What about repeating the same 5 bikes on a velodrome for testing?
Why? Field testing tells you about zero yaw only, and the error ranges are larger, aren't they? Help me understand how field testing is superior in any way except for contextualizing your real world CdA. And honestly, "real world CdA" is best calculated using a slew of assumptions for the variables in the equation -- which is HP =((Cd*A*1/2*rho*V^3)/550) + (mass*(Crr+Cbr)*V/550) -- or software such as Best Bike Split, from a few of your race results or a single race result, if you trust that model's (I think proprietary) histograms for a given course based on the weather API and the "open coast" or "desert planes" input, presumably. I don't frankly, because I just don't think it's that good -- but as a model for the real world, it does just fine. I also don't trust it because I can't see how that stuff is cranked behind the scenes. But it's possibly very good on average.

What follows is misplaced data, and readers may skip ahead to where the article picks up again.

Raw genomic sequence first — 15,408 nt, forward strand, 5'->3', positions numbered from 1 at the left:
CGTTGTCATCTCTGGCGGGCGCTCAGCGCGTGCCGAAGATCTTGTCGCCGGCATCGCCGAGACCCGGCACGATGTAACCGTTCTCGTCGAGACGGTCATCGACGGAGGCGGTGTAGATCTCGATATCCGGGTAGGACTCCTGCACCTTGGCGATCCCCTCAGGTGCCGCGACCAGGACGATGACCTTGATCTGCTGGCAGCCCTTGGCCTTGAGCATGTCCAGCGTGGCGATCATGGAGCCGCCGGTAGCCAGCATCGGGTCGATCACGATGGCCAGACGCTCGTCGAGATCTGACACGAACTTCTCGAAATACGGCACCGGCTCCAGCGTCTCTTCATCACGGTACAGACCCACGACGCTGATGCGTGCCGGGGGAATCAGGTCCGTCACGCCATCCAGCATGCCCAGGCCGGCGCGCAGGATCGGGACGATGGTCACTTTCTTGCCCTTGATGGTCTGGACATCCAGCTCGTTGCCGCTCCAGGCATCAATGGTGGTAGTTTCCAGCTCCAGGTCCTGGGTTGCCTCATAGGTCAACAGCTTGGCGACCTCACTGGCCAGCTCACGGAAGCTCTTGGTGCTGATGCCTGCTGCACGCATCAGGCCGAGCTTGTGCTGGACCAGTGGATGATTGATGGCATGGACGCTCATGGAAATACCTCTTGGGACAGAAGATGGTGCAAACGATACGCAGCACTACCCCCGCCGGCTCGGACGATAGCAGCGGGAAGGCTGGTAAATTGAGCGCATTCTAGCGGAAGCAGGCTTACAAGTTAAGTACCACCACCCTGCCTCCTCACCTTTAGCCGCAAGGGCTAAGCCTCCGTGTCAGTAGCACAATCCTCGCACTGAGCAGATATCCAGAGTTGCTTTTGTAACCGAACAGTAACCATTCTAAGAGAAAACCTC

Besides all that, I'd rather test all these things in the tunnel again and then do a free shootout with the top three, say, using Chung tests/VE in Golden Cheetah. Because Chung testing is free and relatively easy if you have a place to do it.
All these approaches have strengths and weaknesses. If we're trying to tease out differences between these bikes -- which, per the Cervelo P5 white paper and the Trek Speed Concept White Paper, are somewhat minor -- then the wind tunnel is the best place to do that with the least range of error. I was once a skeptic, but now that I have seen how low the variability is and how tight the controls, I'm a believer.